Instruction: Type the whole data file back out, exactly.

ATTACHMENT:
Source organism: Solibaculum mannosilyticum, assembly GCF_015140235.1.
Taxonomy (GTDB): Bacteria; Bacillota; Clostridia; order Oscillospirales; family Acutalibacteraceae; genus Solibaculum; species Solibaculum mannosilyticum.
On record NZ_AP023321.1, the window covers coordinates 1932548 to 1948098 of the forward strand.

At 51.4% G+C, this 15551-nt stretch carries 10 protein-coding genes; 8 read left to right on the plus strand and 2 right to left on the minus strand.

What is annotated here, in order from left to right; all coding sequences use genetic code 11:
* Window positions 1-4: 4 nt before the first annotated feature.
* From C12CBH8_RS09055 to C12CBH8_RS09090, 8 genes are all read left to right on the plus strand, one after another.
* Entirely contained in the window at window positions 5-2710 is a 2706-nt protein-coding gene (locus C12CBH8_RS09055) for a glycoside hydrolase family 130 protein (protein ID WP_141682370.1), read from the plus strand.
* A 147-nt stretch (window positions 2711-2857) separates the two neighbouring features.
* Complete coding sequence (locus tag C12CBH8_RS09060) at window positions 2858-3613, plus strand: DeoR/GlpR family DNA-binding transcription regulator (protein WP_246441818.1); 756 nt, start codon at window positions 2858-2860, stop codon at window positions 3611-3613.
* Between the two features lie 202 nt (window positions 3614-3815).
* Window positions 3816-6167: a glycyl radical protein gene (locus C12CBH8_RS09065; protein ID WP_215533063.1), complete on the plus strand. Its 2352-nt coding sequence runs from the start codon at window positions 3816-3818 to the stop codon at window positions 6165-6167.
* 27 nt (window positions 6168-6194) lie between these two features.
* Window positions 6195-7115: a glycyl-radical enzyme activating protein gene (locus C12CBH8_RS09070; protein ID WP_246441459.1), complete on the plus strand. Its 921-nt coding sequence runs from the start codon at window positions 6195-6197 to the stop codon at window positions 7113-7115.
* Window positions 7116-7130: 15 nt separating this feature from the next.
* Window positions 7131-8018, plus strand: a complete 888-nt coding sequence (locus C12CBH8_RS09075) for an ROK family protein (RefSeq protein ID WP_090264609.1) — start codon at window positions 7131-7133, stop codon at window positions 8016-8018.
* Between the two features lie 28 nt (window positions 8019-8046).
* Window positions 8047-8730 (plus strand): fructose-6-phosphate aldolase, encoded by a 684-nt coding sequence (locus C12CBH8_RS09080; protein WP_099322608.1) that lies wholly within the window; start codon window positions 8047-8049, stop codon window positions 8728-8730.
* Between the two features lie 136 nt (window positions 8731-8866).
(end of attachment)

Source organism: Solibaculum mannosilyticum, assembly GCF_015140235.1.
Taxonomy (GTDB): Bacteria; Bacillota; Clostridia; order Oscillospirales; family Acutalibacteraceae; genus Solibaculum; species Solibaculum mannosilyticum.
On record NZ_AP023321.1, the window covers coordinates 1932548 to 1948098 of the forward strand.

At 51.4% G+C, this 15551-nt stretch carries 10 protein-coding genes; 8 read left to right on the plus strand and 2 right to left on the minus strand.

What is annotated here, in order from left to right; all coding sequences use genetic code 11:
* Window positions 1-4: 4 nt before the first annotated feature.
* From C12CBH8_RS09055 to C12CBH8_RS09090, 8 genes are all read left to right on the plus strand, one after another.
* Entirely contained in the window at window positions 5-2710 is a 2706-nt protein-coding gene (locus C12CBH8_RS09055) for a glycoside hydrolase family 130 protein (protein ID WP_141682370.1), read from the plus strand.
* A 147-nt stretch (window positions 2711-2857) separates the two neighbouring features.
* Complete coding sequence (locus tag C12CBH8_RS09060) at window positions 2858-3613, plus strand: DeoR/GlpR family DNA-binding transcription regulator (protein WP_246441818.1); 756 nt, start codon at window positions 2858-2860, stop codon at window positions 3611-3613.
* Between the two features lie 202 nt (window positions 3614-3815).
* Window positions 3816-6167: a glycyl radical protein gene (locus C12CBH8_RS09065; protein ID WP_215533063.1), complete on the plus strand. Its 2352-nt coding sequence runs from the start codon at window positions 3816-3818 to the stop codon at window positions 6165-6167.
* 27 nt (window positions 6168-6194) lie between these two features.
* Window positions 6195-7115: a glycyl-radical enzyme activating protein gene (locus C12CBH8_RS09070; protein ID WP_246441459.1), complete on the plus strand. Its 921-nt coding sequence runs from the start codon at window positions 6195-6197 to the stop codon at window positions 7113-7115.
* Window positions 7116-7130: 15 nt separating this feature from the next.
* Window positions 7131-8018, plus strand: a complete 888-nt coding sequence (locus C12CBH8_RS09075) for an ROK family protein (RefSeq protein ID WP_090264609.1) — start codon at window positions 7131-7133, stop codon at window positions 8016-8018.
* Between the two features lie 28 nt (window positions 8019-8046).
* Window positions 8047-8730 (plus strand): fructose-6-phosphate aldolase, encoded by a 684-nt coding sequence (locus C12CBH8_RS09080; protein WP_099322608.1) that lies wholly within the window; start codon window positions 8047-8049, stop codon window positions 8728-8730.
* Between the two features lie 136 nt (window positions 8731-8866).